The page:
A Better Place
A Television Review by Akash Singh
NOTE: SPOILERS OCCUR!!!!!!!
“Will we see Moscow?”
“It’s a city buried in the past.”
In the Blood is an installment that is almost ubiquitous with a quiet build of anxiety, dread before a ghastly beheading by car door (yes, you read that right) closes out the hour. A slow-burner of an episode for the most part, the thematic crux of In the Blood lies with the cover of where its characters come from and ultimately, whom they want to be. Anatoly and Vladimir, whose backstory opens the episode, are two brothers languishing in Utkin Prison in Siberia, desperate to find something that will give their lives some semblance of meaning, escape. Karen is told that she is resoundingly lucky to have escaped the Union Allied mess alive and to a certain extent (once the fates of others involved unspool), that is true. But knowing the corruption in Hell’s Kitchen, she is refusing to become simply another victim whose silence buys the villains another victory. Wilson Fisk wants to be someone who cleans up Hell’s Kitchen and his methodologies have made him increasingly alone, a reality of existence that is pierced through by Vanessa’s powers of observation. For the titular Daredevil, his goal echoes that of Fisk, but he has to come increasingly to terms with what the consequences of his actions can be. Up until now, someone had never really been targeted as viciously for their association with the masked man until Claire is kidnapped by the Russian mob. All of a sudden, the slight glimmers of glitz begin to fade away.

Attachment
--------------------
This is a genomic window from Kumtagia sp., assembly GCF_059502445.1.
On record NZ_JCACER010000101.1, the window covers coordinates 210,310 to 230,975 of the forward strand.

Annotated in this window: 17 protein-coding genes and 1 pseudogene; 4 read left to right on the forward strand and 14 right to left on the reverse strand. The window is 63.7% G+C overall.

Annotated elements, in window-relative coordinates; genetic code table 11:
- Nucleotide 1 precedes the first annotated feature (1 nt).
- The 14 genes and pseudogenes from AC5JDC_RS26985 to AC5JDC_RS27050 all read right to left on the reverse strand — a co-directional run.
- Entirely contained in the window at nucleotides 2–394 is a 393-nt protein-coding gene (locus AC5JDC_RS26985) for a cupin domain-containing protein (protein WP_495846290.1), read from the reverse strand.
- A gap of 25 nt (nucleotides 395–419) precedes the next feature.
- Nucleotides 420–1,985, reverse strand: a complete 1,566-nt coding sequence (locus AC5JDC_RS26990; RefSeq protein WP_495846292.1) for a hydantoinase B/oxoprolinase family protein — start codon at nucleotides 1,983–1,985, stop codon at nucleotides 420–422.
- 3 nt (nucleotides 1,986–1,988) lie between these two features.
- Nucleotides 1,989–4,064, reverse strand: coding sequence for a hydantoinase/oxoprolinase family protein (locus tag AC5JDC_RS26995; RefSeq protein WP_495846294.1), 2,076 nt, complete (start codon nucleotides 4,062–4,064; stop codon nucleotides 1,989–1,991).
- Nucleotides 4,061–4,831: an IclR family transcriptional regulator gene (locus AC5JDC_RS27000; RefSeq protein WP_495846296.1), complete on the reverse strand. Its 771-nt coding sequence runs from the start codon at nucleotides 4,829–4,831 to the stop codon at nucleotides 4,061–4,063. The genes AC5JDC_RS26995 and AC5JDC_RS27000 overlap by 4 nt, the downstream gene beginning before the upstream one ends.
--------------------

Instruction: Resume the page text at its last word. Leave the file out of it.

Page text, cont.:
Karen’s initial meeting goes about as well as a realist and or cynic would have expected. Ben refuses to take the case of Union Allied up, which is fairly surprising on the onset, considering his gung-ho nature not too long ago that rankled his stereotypical editor so much. It is equally surprising but perhaps less shocking when he shows up to follow Karen at the Union Allied liquidation, noting that he had said that she should move on, not him. His advice to Karen is a pertinent one, something that can certainly be extended to essentially everyone in this series. The various enemies of Union Allied or whatever they end up calling themselves after each fiasco all die, disappear, or are ruined in some other fashion not because they’re dumb or ineffective. It’s because “They underestimated what people in power will do to stay there.” He suggests that Karen sign the NDA with Union Allied and when she protests that that essentially ruins the whole point of her mission, he cleverly notes that he won’t be signing it. “Get out of the comfort zone,” he notes wryly, signaling with certainty that their fight is only about to get tougher from there on out. It’s a wonderful sequence that sharpens Ben’s character beyond the lone brave journalist while simultaneously giving Karen the agency to fight back against a corrupt system that just assumes that she’ll stay quiet if enough money is thrown in her face.